A bride and groom decide they "like big butts" and they "cannot lie" when their first dance song morphs from The Righteous Brothers' "Unchained Melody" into Sir Mixalot's "Baby Got Back." More newlywed couples are ditching the slow ballads in favor of upbeat dance songs that let them "get jiggy with it."
Romance, of the romantic comedy supposedly mind-deluding variety, can get a bad rap. Here, we've pulled together YourTango's top all-natural, schmaltz-free, 100% guaranteed true love tales from 2008. Watch and read stories of love lost, found, and renewed—from Michigan to Beijing and at every age.
Laura Corn, seduction expert extraordinaire and New York Times bestselling author, offers 52 orchestrated sex-narios in her new book, Passport to Pleasure. The book brings bedroom traditions from around the globe together for a mere $30—slightly less than what a 'round the world trip costs these days. Corn's collection of seductions lets you play out a Belgian panty hose fantasy without having to worry about getting hotel bed bugs. Celebrate Carnaval Brazil-style with your man, plenty of lube and, if all goes as planned, multiple orgasms in honor of Esperantina, Brazil, where a councilman proposed Orgasm Day be instituted.
A new psychological trend has made it's way into the forefront–postnuptial depression. Postnuptial depression occurs after the wedding, when couples seek counseling to overcome the sadness of settling into married life. While some of this sadness may be chemical, psychologists urge couples in therapy to be each other's support systems to ward off postnuptial depression.
Bringing a third party to bed can be daunting, but vibrators, whips, bonding tape and dildos aren't called sex toys for nothing! They're meant to make partnered play time even more fun. Here, we've collected six expert-recommended options sure to spice up the sex lives of couples. Whether experimenting for the first time or shopping for a new stand-by, these couple-friendly sex toys will drive you and your partner wild. More Juicy Content From YourTango:
Couples therapist and author Esther Perel discusses her book, Mating in Captivity, which helps couples reconcile the domestic and the erotic. More Juicy Content From YourTango: Jennifer Aniston Will Get Married By The End Of The Year My 25-Year Affair With A Married Man
John and Ann Till had enough money for the first leg of their honeymoon—a trip from the UK to New York on the Queen Mary 2 ocean liner—but were faced with a shortage for the return flight home. British superstore brand, Tesco, was running a promotion offering one loyalty point in exchange for four recyclable items. Every 250 points earned the Tills 600 British Airways miles.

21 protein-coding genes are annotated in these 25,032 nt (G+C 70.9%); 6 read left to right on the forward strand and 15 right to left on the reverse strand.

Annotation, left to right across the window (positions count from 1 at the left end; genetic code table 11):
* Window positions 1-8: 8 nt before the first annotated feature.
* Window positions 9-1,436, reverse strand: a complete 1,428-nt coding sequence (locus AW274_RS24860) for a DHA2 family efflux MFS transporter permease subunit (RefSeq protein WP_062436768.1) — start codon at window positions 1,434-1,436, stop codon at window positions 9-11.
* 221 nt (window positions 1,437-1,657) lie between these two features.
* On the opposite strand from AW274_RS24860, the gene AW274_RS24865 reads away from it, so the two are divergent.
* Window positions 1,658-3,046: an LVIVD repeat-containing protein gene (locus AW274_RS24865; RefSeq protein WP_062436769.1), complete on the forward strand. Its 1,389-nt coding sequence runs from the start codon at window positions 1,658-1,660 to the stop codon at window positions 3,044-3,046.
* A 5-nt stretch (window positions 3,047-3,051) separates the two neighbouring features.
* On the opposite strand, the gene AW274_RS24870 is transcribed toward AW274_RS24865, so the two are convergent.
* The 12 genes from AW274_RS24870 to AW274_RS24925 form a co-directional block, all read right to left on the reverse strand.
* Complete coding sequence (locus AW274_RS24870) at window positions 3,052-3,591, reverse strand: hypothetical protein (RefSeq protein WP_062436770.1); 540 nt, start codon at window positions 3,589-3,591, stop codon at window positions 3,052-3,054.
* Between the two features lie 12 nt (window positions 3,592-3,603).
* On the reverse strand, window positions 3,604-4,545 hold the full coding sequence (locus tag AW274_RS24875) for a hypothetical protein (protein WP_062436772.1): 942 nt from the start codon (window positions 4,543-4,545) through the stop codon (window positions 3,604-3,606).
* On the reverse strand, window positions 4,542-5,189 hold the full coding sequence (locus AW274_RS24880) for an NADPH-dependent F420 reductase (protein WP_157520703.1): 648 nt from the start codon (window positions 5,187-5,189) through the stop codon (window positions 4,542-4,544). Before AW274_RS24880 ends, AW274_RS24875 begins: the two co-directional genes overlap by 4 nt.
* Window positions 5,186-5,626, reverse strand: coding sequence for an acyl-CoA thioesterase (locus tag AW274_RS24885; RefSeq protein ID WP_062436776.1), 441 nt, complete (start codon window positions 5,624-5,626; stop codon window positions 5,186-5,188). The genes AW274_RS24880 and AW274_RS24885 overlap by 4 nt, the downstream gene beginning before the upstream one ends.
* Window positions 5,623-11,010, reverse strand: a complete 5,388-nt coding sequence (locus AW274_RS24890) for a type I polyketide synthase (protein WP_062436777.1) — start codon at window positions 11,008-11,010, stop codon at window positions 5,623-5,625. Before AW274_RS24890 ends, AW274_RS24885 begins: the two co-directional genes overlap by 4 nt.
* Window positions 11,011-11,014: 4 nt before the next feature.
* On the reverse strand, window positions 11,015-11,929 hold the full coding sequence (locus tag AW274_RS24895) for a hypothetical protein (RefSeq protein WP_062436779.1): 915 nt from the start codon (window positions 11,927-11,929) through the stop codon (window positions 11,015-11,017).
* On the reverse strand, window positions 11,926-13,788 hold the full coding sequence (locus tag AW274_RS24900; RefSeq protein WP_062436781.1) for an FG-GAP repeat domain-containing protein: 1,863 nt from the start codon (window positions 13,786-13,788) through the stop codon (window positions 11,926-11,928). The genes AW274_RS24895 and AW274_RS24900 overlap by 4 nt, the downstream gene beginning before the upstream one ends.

Coming in second only to the cell phone, a recent survey of 1,000 DVR owners revealed that the television recording device is an item people increasingly can't live without. The survey suggests DVRs are becoming to households what the microwave once was: a source of liberation and harmony. DVR not only gets you to work on time (by recording morning Saved by the Bell reruns you might otherwise be tempted to watch, duh), it's also saving relationships. Men's website Asylum reports that nearly 80 percent of survey respondents said the technology has "improved relations with their significant other." While the company collecting this data is a DVR manufacturer, thereby knocking off a touch of legitimacy, there is true logic behind the results.
The reality of living with an STD is a painful one, and one that people deal with everyday. The Center for Disease Control that 80 percent of the population has a sexually transmitted disease, so how do couples make it work when their love can literally be painful? After contracting herpes from having oral sex with her then boyfriend, one writer describes her journey trying to understand her STD and find love. She meets Mike (he has HPV and she has herpes) and together they try to make it work through honesty and protection.
There comes a point in every relationship when the romance is not what it used to be. Couples can do a number of things to get more romantic including sexy clothes, therapy, or just anything that makes them feel alive. Catie Lazarus checks in with her therapists and finds out how to get the magic back on this video episode of "On The Couch".
When is a fight worth it and when is it time to let go? Parenthood.com explains that it is sometimes better for your relationship with your spouse to just it go: "I want my relationship to work more than I want to be right. This time around, the big picture is clear. I love my husband. I don't want to hurt him. We're compatible, and it feels awful when we don't get along. I want our marriage to thrive, and I want to grow - which means learning how to lose on occasion. At this precipice, I'm learning to take a deep breath and peer at things from my partner's perspective. I know he's as sure of being right as I am, which makes me curious about where he's coming from. I trust him and our relationship enough to accept that the truth probably lies somewhere in the unfamiliar middle."